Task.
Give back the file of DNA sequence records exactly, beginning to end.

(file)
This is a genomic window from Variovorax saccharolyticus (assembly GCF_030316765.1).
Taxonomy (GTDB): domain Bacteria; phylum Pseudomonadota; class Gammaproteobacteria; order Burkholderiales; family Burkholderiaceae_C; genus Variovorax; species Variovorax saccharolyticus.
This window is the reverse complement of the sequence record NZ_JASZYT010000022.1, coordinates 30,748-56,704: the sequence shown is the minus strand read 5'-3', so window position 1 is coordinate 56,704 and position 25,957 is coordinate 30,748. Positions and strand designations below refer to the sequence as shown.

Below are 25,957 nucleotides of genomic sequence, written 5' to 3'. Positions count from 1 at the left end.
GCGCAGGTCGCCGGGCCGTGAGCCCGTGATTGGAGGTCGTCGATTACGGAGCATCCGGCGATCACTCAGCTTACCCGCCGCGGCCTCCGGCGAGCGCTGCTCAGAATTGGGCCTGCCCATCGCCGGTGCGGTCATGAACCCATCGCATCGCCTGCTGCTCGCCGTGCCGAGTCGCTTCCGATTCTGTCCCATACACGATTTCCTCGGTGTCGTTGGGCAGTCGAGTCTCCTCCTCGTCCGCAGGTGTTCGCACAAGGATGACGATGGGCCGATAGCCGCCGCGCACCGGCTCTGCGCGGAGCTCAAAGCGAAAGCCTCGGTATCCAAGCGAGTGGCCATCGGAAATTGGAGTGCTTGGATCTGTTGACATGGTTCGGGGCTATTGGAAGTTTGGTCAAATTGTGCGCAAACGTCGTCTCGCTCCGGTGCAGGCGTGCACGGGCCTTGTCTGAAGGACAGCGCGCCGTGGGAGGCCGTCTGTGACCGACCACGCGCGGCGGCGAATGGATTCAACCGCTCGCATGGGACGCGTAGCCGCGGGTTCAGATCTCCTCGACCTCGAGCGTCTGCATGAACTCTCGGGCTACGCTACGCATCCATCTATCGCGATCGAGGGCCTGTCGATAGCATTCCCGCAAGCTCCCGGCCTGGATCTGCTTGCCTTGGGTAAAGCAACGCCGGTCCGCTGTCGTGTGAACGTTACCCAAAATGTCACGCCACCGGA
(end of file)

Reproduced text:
This is a genomic window from Variovorax saccharolyticus (assembly GCF_030316765.1).
Taxonomy (GTDB): domain Bacteria; phylum Pseudomonadota; class Gammaproteobacteria; order Burkholderiales; family Burkholderiaceae_C; genus Variovorax; species Variovorax saccharolyticus.
This window is the reverse complement of the sequence record NZ_JASZYT010000022.1, coordinates 30,748-56,704: the sequence shown is the minus strand read 5'-3', so window position 1 is coordinate 56,704 and position 25,957 is coordinate 30,748. Positions and strand designations below refer to the sequence as shown.

Below are 25,957 nucleotides of genomic sequence, written 5' to 3'. Positions count from 1 at the left end.
GCGCAGGTCGCCGGGCCGTGAGCCCGTGATTGGAGGTCGTCGATTACGGAGCATCCGGCGATCACTCAGCTTACCCGCCGCGGCCTCCGGCGAGCGCTGCTCAGAATTGGGCCTGCCCATCGCCGGTGCGGTCATGAACCCATCGCATCGCCTGCTGCTCGCCGTGCCGAGTCGCTTCCGATTCTGTCCCATACACGATTTCCTCGGTGTCGTTGGGCAGTCGAGTCTCCTCCTCGTCCGCAGGTGTTCGCACAAGGATGACGATGGGCCGATAGCCGCCGCGCACCGGCTCTGCGCGGAGCTCAAAGCGAAAGCCTCGGTATCCAAGCGAGTGGCCATCGGAAATTGGAGTGCTTGGATCTGTTGACATGGTTCGGGGCTATTGGAAGTTTGGTCAAATTGTGCGCAAACGTCGTCTCGCTCCGGTGCAGGCGTGCACGGGCCTTGTCTGAAGGACAGCGCGCCGTGGGAGGCCGTCTGTGACCGACCACGCGCGGCGGCGAATGGATTCAACCGCTCGCATGGGACGCGTAGCCGCGGGTTCAGATCTCCTCGACCTCGAGCGTCTGCATGAACTCTCGGGCTACGCTACGCATCCATCTATCGCGATCGAGGGCCTGTCGATAGCATTCCCGCAAGCTCCCGGCCTGGATCTGCTTGCCTTGGGTAAAGCAACGCCGGTCCGCTGTCGTGTGAACGTTACCCAAAATGTCACGCCACCGGA